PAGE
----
Raleigh Trash Trout get first clean-out

Preston Ross III, of The Great Raleigh Cleanup, wades into Little Rock Creek to help clean out NORA, the Raleigh Trash Trout.

Sound Rivers’ newest Trash Trout got its first clean-out last Friday. Volunteers from the Walnut Creek Wetland Center, students of ecological restoration engineer Dr. Barbara Doll with N.C. State University and members of the The Great Raleigh Cleanup joined Neuse Riverkeeper Samantha Krop at Little Rock Creek to pull trash captured by the Trash Trout and “audit” the contents.

Members of the Neighborhood Ecology Corps, an environmental club of middle-school children based out of the Walnut Creek Wetland Center, have affectionately named the Little Rock Creek Trash Trout NORA, which stands for “No Refuse Advances.”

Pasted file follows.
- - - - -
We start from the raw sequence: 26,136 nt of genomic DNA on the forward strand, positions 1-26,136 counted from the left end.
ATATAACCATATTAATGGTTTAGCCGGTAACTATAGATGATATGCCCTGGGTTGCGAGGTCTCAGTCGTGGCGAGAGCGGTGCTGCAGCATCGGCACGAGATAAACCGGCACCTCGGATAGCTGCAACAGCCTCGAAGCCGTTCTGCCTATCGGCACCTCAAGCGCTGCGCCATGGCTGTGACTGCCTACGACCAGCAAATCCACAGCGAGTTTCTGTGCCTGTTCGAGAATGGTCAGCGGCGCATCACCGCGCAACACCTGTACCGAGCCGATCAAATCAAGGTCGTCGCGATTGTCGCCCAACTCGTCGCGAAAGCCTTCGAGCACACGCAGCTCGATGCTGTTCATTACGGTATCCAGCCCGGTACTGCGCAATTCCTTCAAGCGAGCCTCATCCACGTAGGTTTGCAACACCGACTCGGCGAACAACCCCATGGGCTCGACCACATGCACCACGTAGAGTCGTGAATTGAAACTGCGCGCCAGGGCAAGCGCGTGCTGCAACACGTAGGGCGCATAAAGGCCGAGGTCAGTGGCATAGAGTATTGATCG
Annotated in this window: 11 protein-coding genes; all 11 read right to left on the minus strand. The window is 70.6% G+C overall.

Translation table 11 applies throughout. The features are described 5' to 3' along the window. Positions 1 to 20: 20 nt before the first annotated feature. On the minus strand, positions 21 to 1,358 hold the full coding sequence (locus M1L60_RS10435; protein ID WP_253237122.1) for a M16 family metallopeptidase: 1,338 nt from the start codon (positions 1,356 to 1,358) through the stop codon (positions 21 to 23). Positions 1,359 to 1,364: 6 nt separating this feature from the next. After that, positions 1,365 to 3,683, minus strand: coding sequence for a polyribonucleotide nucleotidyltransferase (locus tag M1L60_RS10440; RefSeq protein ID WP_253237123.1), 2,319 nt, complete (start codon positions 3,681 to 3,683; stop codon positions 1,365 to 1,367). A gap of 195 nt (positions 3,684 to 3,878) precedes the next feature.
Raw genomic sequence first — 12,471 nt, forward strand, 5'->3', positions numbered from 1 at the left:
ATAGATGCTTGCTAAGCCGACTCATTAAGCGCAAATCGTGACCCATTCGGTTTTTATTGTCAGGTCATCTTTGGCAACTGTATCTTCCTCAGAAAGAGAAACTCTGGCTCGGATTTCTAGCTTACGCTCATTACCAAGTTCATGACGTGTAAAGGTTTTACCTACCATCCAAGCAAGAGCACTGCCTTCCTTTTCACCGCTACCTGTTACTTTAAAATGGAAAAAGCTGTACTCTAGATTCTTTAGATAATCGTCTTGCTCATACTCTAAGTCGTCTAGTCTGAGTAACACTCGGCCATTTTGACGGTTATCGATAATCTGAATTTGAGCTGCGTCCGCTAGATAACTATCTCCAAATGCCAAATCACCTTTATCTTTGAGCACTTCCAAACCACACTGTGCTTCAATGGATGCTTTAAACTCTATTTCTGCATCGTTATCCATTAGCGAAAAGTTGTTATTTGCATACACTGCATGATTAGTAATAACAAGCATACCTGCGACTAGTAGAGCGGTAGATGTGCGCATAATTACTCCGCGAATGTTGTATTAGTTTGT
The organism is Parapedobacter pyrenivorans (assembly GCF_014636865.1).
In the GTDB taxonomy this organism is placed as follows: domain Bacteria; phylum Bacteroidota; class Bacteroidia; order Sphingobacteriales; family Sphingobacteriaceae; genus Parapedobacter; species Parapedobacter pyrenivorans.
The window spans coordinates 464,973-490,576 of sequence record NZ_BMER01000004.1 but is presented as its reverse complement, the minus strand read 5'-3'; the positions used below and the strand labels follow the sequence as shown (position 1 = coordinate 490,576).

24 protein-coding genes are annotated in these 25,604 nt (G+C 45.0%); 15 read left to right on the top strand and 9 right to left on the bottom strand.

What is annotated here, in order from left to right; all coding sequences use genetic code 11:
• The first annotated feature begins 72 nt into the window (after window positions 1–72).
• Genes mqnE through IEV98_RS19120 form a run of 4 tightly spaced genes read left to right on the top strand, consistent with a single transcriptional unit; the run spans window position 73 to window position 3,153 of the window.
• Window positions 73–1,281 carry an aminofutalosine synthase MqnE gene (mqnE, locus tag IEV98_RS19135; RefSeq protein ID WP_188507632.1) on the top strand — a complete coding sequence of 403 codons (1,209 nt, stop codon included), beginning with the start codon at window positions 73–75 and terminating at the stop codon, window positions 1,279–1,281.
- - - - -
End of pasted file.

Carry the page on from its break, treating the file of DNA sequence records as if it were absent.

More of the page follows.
Sam said she and volunteers pulled quite a bit of trash from NORA, and described it as the standard stuff you see floating in the waterways: plastic bottles, Styrofoam and takeout wrappers and containers. One interesting find, however, was a Carmex lip balm with a googly eye attached.

Trash Trouts prevent trash from flowing downstream and are being used to gather data for “Improving Human and Ecosystem Health through Microplastic Reduction,” an ongoing research study of how plastic pollution affects the environment as large pieces of plastic (macroplastics) break down into tiny pieces of plastic (microplastics).

Sound Rivers currently has two additional Trash Trouts installed on Jack’s Creek in Washington and Duffyfield Canal in New Bern. The Raleigh Trash Trout is sponsored by Mid Atlantic Fabrication and Triangle Fly Fishers.